• Unfortunately, with all these experts, there’s bound to be some conflicting information. For example, the WHO defines social distancing with 1 meter (3 feet), and the CDC defines social distancing with 6 feet. We have had to sort through all of those conflicts, along with input from our community, to put our plan together. Other schools opted for a hybrid approach where only half of the students are on campus at any time, particularly in middle school or upper school. We heard you and understood you would like your children to be on campus daily. So, we made a lot of changes to classrooms and hired additional teachers to make that happen. 

“We have been very impressed and happy with the current procedures implemented in this extremely difficult environment. We want to confirm that GSES will keep adhering to the CDC policies and not succumbing to pressure to lighten restrictions?”

And, another parent asked, “Can you advise the status on providing a plan to parents on loosening some of the existing protocols?” 

  • We have created a Protocol Review Team who meets weekly. This team reviews information from a variety of sources, including parents, teachers, any struggles we see from students, as well as updated guidance from CDC, Dallas County, and more. There is a real balance within protocols, as you can see from the two questions above which are quite different. Ultimately, we still have our two goals from the beginning of the school year: 1) be able to offer an on-campus option for any family who wishes their children to be on campus; and 2) provide protection for the faculty, staff, and students who are on campus each day.
  • To offer the on-campus option, there are certain protocols that greatly benefit us when we have a positive case. Some schools have had to quarantine entire grade levels or buildings. With our protocols, the county is comfortable with us taking a hard look at very specific interactions. This results in a much more narrow impact of any positive case on campus. In other words, we can generally keep many more students on campus because we can clearly trace potential close contacts and have confidence that others were not in close contact. Keep in mind, while the county cannot defensively or preventably close down our campus, they can do so in response to an outbreak or public health issue.
  • For the protection of all who are on campus, you’ve probably heard of the swiss cheese model. Each protocol offers some protection, but none of them are 100% effective alone. They all have holes in them like a slice of swiss cheese. The idea with the swiss cheese model is to layer enough of the imperfect protocols to cover many of the holes to provide enough protection so the virus isn’t transmitted.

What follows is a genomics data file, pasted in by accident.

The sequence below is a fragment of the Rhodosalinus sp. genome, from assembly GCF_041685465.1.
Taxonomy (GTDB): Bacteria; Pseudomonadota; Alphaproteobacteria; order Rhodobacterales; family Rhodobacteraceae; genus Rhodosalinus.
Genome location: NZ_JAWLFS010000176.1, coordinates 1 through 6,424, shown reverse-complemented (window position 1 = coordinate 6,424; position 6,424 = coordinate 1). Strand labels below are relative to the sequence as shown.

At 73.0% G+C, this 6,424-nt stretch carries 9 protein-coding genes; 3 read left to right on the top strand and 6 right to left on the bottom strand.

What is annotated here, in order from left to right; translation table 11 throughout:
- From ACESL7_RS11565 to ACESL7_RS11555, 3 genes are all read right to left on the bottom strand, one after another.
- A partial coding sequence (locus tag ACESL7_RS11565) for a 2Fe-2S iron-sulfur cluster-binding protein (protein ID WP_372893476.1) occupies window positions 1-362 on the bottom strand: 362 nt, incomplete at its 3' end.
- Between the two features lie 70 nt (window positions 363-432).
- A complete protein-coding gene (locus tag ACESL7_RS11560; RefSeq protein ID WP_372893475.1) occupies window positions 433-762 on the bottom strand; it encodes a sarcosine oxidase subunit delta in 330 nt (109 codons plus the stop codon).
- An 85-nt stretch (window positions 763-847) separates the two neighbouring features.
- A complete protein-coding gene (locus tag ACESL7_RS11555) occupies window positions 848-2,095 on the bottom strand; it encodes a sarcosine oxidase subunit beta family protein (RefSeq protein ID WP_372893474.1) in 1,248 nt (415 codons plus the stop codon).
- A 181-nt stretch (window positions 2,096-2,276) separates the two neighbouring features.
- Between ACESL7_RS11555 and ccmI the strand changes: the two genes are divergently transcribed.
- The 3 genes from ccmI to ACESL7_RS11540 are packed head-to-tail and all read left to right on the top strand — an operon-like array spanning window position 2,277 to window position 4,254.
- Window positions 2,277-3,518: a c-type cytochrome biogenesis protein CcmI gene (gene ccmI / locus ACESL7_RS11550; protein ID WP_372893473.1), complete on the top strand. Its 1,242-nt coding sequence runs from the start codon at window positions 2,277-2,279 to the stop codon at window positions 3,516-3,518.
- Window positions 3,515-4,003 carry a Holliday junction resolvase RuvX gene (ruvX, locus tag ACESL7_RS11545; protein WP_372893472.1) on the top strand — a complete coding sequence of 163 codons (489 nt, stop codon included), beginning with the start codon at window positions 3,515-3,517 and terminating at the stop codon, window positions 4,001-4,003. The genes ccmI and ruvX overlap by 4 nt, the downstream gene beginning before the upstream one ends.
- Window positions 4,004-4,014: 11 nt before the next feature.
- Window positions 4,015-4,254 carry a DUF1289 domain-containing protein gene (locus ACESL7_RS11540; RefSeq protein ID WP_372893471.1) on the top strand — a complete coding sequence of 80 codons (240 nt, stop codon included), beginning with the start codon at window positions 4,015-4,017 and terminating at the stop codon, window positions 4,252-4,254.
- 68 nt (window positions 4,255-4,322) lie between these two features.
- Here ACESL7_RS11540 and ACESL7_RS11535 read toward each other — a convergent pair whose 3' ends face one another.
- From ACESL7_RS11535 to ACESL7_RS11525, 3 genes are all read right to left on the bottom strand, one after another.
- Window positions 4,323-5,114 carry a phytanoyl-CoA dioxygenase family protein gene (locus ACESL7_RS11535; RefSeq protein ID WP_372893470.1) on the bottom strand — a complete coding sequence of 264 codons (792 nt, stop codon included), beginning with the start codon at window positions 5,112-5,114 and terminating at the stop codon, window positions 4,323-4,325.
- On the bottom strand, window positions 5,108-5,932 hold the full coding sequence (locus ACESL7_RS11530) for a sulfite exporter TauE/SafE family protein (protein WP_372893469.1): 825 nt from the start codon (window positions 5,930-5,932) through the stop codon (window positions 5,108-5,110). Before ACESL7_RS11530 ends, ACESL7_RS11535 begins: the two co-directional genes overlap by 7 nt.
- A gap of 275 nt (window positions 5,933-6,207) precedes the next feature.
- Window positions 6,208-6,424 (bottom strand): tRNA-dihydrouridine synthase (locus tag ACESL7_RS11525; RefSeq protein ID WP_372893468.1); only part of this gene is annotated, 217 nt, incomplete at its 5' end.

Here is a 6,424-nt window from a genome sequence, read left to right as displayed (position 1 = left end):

• With both of those goals in mind, we evaluate different protocols at different times. Each protocol we use takes energy and effort from everyone on campus to implement with fidelity. We want to use our energy wisely, so if a protocol is not providing for one of our goals, we want to assess it and potentially make changes. Below are just a few changes we have already made this school year: 
    1. Implemented a formal mask-break policy (started the year with masks all the time for everyone on campus);
    2. Evaluated food service - allowed for outside food to be brought to campus, even if it was homemade, as long as there was individual packaging like ziploc bags, and we added a hot lunch service;
    3. Modified PE - found ways for cohorts to play games against each other during PE to provide additional social interactions while still remaining protective.
  • One of our next pieces will be to evaluate the CDC’s change in exposure quarantine times. The county was evaluating that change last Friday and is also expected to weigh in soon. 

Notification Protocols
“Could there be any more transparency when it comes to the positive cases on campus? Such as listing the grades associated with the cases, opposed to just listing them under Lower & Middle school? It would help to know where the cases are most prevalent when determining if your child should be DL or on-campus.”